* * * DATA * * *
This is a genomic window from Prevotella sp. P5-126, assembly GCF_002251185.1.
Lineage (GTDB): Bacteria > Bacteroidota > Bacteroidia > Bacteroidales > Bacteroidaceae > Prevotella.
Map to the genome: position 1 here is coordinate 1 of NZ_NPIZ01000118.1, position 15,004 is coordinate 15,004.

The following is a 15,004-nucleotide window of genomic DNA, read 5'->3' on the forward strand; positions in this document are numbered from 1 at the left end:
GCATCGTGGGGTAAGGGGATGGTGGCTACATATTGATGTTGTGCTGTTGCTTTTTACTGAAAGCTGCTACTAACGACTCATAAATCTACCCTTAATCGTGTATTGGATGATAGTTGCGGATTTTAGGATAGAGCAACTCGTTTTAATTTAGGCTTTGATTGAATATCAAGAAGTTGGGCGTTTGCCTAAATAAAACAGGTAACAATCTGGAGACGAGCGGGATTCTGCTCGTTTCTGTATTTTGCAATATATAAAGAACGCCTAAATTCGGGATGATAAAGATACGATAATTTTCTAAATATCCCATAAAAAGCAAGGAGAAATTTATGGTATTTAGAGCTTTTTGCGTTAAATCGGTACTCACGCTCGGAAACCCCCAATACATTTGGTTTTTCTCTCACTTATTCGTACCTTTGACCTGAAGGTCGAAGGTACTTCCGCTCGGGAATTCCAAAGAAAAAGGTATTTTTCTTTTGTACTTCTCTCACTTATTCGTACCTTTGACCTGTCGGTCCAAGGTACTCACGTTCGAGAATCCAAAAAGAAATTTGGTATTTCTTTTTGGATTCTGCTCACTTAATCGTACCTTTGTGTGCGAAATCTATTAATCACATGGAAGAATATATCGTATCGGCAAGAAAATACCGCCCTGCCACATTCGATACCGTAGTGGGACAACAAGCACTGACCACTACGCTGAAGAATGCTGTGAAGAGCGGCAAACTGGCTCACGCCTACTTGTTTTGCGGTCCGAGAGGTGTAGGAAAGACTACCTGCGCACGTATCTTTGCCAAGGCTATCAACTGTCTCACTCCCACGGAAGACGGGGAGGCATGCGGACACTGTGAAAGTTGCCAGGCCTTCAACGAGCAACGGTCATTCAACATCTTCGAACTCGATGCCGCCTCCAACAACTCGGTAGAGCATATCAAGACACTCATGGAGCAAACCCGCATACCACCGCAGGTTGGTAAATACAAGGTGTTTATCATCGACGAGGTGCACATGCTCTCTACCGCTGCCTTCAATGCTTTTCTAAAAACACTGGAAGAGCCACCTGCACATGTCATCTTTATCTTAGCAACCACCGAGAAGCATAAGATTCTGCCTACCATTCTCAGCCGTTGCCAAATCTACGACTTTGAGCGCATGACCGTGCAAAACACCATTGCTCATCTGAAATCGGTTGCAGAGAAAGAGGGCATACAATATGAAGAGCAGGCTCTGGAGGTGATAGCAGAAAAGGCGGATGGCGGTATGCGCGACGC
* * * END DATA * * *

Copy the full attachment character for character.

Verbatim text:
This is a genomic window from Prevotella sp. P5-126, assembly GCF_002251185.1.
Lineage (GTDB): Bacteria > Bacteroidota > Bacteroidia > Bacteroidales > Bacteroidaceae > Prevotella.
Map to the genome: position 1 here is coordinate 1 of NZ_NPIZ01000118.1, position 15,004 is coordinate 15,004.

The following is a 15,004-nucleotide window of genomic DNA, read 5'->3' on the forward strand; positions in this document are numbered from 1 at the left end:
GCATCGTGGGGTAAGGGGATGGTGGCTACATATTGATGTTGTGCTGTTGCTTTTTACTGAAAGCTGCTACTAACGACTCATAAATCTACCCTTAATCGTGTATTGGATGATAGTTGCGGATTTTAGGATAGAGCAACTCGTTTTAATTTAGGCTTTGATTGAATATCAAGAAGTTGGGCGTTTGCCTAAATAAAACAGGTAACAATCTGGAGACGAGCGGGATTCTGCTCGTTTCTGTATTTTGCAATATATAAAGAACGCCTAAATTCGGGATGATAAAGATACGATAATTTTCTAAATATCCCATAAAAAGCAAGGAGAAATTTATGGTATTTAGAGCTTTTTGCGTTAAATCGGTACTCACGCTCGGAAACCCCCAATACATTTGGTTTTTCTCTCACTTATTCGTACCTTTGACCTGAAGGTCGAAGGTACTTCCGCTCGGGAATTCCAAAGAAAAAGGTATTTTTCTTTTGTACTTCTCTCACTTATTCGTACCTTTGACCTGTCGGTCCAAGGTACTCACGTTCGAGAATCCAAAAAGAAATTTGGTATTTCTTTTTGGATTCTGCTCACTTAATCGTACCTTTGTGTGCGAAATCTATTAATCACATGGAAGAATATATCGTATCGGCAAGAAAATACCGCCCTGCCACATTCGATACCGTAGTGGGACAACAAGCACTGACCACTACGCTGAAGAATGCTGTGAAGAGCGGCAAACTGGCTCACGCCTACTTGTTTTGCGGTCCGAGAGGTGTAGGAAAGACTACCTGCGCACGTATCTTTGCCAAGGCTATCAACTGTCTCACTCCCACGGAAGACGGGGAGGCATGCGGACACTGTGAAAGTTGCCAGGCCTTCAACGAGCAACGGTCATTCAACATCTTCGAACTCGATGCCGCCTCCAACAACTCGGTAGAGCATATCAAGACACTCATGGAGCAAACCCGCATACCACCGCAGGTTGGTAAATACAAGGTGTTTATCATCGACGAGGTGCACATGCTCTCTACCGCTGCCTTCAATGCTTTTCTAAAAACACTGGAAGAGCCACCTGCACATGTCATCTTTATCTTAGCAACCACCGAGAAGCATAAGATTCTGCCTACCATTCTCAGCCGTTGCCAAATCTACGACTTTGAGCGCATGACCGTGCAAAACACCATTGCTCATCTGAAATCGGTTGCAGAGAAAGAGGGCATACAATATGAAGAGCAGGCTCTGGAGGTGATAGCAGAAAAGGCGGATGGCGGTATGCGCGACGC